State Treasurer Terry Hayes launched her independent bid for governor Monday with a plea for civility in public life and a welcoming attitude toward the new Mainers who are the key to the state’s future success.

“I have this vision for Maine that is so optimistic and inclusive – and the only way I can get this is to be in charge,” she said.

Hayes, one of 18 contenders for the top job in Augusta, said the man she hopes to succeed, Republican Paul LePage, deserves credit for getting Maine’s fiscal house in order but failed his state by talking so much about “our blemishes and our challenges” instead of strengths.

Too often, she said, “he’s embarrassed me” and every Mainer by making the state “the butt of late-night talk shows.”

Hayes faces a crowd of competitors, but doesn’t have to worry about winning a primary as the GOP and Democratic candidates must. Among those seeking to succeed two-term Republican Gov. Paul LePage are Attorney General Janet Mills, former House Speaker Mark Eves and former Health and Human Services Commissioner Mary Mayhew.

LePage, who’s rarely hesitated to escalate most any political feud, is barred by state law from seeking a third term. Voters will pick the next governor in November 2018.

Hayes said that while the major party hopefuls focus their attention on narrow groups that can swing the results of a primary, she’s got a chance to make her case to “a whole swath” of Mainers who matter in the general election, most of whom are independent-minded.

If she does it right, she said, they’ll know who she is by the time primaries are held next June and will come away convinced she is “a viable option” in the general election.

Since Lewiston’s James Longley took office as governor in 1975, the first independent to win Maine’s top office, the state has had six men hold the job, two Democrats, two Republicans and two affiliated with neither party.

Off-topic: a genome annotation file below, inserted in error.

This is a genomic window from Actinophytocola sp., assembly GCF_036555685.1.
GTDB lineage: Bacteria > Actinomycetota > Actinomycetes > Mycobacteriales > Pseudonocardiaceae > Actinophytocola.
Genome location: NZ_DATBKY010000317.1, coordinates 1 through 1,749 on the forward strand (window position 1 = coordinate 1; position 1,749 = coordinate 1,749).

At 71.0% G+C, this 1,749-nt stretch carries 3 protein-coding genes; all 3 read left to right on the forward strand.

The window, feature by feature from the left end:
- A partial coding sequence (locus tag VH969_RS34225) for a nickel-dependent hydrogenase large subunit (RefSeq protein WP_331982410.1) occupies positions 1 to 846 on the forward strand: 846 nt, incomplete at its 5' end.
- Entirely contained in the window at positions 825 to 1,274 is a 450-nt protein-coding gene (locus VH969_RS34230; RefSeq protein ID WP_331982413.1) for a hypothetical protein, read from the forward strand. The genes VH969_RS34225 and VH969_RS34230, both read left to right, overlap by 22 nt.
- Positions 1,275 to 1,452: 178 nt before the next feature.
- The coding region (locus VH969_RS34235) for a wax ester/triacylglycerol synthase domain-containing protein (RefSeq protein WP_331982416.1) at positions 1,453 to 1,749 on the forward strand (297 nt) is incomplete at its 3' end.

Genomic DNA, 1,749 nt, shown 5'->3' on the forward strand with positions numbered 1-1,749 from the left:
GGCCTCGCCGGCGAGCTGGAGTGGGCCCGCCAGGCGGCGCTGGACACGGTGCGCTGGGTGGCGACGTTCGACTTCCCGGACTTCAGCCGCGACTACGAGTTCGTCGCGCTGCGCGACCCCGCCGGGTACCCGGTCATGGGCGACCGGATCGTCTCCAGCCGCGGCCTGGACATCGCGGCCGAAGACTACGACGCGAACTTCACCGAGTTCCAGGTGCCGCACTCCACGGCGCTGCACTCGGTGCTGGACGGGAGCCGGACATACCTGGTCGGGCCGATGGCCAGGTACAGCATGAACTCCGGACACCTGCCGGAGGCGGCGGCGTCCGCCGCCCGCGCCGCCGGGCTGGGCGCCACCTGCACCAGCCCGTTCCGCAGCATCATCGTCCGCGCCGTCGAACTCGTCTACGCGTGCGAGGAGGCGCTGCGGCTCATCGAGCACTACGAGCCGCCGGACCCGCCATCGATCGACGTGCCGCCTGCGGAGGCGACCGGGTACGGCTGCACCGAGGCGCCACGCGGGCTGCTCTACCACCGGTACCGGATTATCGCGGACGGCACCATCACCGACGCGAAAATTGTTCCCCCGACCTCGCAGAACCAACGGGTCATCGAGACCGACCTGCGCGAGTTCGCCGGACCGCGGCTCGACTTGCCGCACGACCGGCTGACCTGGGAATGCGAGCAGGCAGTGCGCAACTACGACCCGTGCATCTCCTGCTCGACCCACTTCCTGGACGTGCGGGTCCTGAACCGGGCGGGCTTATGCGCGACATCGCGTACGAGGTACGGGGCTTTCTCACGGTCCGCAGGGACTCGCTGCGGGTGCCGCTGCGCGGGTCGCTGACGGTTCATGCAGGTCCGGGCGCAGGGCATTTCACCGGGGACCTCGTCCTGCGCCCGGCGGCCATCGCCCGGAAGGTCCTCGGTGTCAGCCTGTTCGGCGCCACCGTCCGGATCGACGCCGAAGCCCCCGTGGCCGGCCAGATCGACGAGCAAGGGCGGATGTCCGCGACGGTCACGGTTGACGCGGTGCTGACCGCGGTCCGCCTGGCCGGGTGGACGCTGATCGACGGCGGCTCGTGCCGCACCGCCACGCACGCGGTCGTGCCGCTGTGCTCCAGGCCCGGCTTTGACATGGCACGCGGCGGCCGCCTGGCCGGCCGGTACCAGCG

Hayes, who launched her campaign as a Clean Election candidate, hopes to break the tie – and also become the state’s first woman governor.

She said putting a woman in the position isn’t that big a deal for her. But, she added, “I’m sorry that it’s taken this long.”

Hayes has served as treasurer since departing the House in 2014 after serving eight years as a Democrat representing part of Oxford County that included her home in Buckfield, where she lives with her husband Steve in a former one-room schoolhouse they converted almost three decades ago.

She said Democratic policy priorities aligned with her values, but she didn’t like the way party leaders would do hurtful things for the state to mollify allies. It would be far better, she said, to try to work together and compromise to come up with the best possible approach to the problems facing the state.

“How we do things matters,” Hayes said.

Hayes switched her affiliation to independent during her final year in the Legislature when she endorsed the gubernatorial run of independent Eliot Cutler, who came in a distant third in a three-way race that saw LePage defeat Democrat Mike Michaud, a congressman, to win re-election.